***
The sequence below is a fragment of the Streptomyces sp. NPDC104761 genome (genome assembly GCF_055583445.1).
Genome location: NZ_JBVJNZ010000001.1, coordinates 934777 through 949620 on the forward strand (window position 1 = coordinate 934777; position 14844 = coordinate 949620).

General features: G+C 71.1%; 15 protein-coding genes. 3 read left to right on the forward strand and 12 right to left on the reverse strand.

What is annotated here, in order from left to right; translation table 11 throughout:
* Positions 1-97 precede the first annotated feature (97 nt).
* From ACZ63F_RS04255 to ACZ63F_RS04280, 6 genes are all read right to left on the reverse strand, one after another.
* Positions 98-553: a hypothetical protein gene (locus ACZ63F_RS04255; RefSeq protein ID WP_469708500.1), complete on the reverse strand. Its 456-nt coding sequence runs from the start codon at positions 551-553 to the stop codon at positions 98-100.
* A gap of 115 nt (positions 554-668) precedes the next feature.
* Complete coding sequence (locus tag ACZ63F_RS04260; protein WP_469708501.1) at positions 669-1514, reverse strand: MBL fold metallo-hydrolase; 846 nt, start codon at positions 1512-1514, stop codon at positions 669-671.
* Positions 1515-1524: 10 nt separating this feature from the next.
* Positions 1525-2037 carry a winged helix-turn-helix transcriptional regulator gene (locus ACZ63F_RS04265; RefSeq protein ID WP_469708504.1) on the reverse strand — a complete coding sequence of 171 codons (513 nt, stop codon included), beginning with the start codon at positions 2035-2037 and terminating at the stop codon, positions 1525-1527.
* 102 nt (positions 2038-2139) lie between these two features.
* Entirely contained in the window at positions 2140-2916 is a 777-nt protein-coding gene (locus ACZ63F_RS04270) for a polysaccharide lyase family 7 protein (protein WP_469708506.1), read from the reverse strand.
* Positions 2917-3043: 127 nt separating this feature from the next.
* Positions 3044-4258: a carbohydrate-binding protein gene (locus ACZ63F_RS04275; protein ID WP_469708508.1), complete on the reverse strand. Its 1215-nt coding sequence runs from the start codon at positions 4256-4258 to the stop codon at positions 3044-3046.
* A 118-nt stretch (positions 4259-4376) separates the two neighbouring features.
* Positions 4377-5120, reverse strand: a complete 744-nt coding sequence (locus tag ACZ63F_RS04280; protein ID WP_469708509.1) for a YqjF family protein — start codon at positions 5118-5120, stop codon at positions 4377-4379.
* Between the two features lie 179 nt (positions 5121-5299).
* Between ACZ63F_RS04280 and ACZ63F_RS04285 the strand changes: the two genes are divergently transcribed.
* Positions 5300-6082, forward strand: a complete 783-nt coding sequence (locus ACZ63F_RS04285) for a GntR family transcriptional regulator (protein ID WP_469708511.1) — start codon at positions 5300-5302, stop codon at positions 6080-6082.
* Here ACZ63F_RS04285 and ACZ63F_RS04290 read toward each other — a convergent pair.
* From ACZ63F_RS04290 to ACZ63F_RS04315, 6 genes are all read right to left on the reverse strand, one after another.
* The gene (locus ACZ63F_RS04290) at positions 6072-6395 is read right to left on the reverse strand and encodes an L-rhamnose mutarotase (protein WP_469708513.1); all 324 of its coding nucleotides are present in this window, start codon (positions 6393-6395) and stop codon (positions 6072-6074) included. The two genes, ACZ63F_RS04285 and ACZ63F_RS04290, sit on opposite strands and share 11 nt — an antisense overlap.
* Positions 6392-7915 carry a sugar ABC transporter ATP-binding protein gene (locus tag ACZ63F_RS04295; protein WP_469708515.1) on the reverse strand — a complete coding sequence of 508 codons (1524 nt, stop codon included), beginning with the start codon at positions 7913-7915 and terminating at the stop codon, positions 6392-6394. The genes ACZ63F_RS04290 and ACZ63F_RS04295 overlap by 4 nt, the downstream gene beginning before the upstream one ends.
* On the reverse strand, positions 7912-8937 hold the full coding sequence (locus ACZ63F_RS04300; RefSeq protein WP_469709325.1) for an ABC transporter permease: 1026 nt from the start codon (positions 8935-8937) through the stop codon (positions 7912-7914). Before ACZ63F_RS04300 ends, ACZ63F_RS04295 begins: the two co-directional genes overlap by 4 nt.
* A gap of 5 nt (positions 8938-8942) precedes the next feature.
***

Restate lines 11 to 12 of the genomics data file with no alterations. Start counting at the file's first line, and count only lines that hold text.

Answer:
* Positions 1525-2037 carry a winged helix-turn-helix transcriptional regulator gene (locus ACZ63F_RS04265; RefSeq protein ID WP_469708504.1) on the reverse strand — a complete coding sequence of 171 codons (513 nt, stop codon included), beginning with the start codon at positions 2035-2037 and terminating at the stop codon, positions 1525-1527.
* 102 nt (positions 2038-2139) lie between these two features.